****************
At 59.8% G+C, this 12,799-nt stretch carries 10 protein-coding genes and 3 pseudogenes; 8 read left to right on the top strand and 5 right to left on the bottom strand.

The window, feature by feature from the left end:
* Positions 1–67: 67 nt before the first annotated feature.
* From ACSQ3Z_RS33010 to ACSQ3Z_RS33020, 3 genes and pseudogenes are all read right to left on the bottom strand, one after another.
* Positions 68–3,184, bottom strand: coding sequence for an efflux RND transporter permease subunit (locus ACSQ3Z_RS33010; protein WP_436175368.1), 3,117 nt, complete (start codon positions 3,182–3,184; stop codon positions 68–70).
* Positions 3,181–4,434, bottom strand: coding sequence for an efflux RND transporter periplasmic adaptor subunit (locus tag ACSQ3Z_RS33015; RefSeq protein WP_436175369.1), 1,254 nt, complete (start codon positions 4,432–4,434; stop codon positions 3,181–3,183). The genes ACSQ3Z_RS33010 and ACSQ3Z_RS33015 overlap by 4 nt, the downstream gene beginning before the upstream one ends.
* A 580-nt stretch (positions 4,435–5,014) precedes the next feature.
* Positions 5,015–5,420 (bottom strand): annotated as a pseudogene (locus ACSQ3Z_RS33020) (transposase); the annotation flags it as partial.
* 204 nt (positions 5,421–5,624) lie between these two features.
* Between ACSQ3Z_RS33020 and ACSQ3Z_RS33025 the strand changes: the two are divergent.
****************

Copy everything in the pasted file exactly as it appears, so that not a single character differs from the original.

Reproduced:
At 59.8% G+C, this 12,799-nt stretch carries 10 protein-coding genes and 3 pseudogenes; 8 read left to right on the top strand and 5 right to left on the bottom strand.

The window, feature by feature from the left end:
* Positions 1–67: 67 nt before the first annotated feature.
* From ACSQ3Z_RS33010 to ACSQ3Z_RS33020, 3 genes and pseudogenes are all read right to left on the bottom strand, one after another.
* Positions 68–3,184, bottom strand: coding sequence for an efflux RND transporter permease subunit (locus ACSQ3Z_RS33010; protein WP_436175368.1), 3,117 nt, complete (start codon positions 3,182–3,184; stop codon positions 68–70).
* Positions 3,181–4,434, bottom strand: coding sequence for an efflux RND transporter periplasmic adaptor subunit (locus tag ACSQ3Z_RS33015; RefSeq protein WP_436175369.1), 1,254 nt, complete (start codon positions 4,432–4,434; stop codon positions 3,181–3,183). The genes ACSQ3Z_RS33010 and ACSQ3Z_RS33015 overlap by 4 nt, the downstream gene beginning before the upstream one ends.
* A 580-nt stretch (positions 4,435–5,014) precedes the next feature.
* Positions 5,015–5,420 (bottom strand): annotated as a pseudogene (locus ACSQ3Z_RS33020) (transposase); the annotation flags it as partial.
* 204 nt (positions 5,421–5,624) lie between these two features.
* Between ACSQ3Z_RS33020 and ACSQ3Z_RS33025 the strand changes: the two are divergent.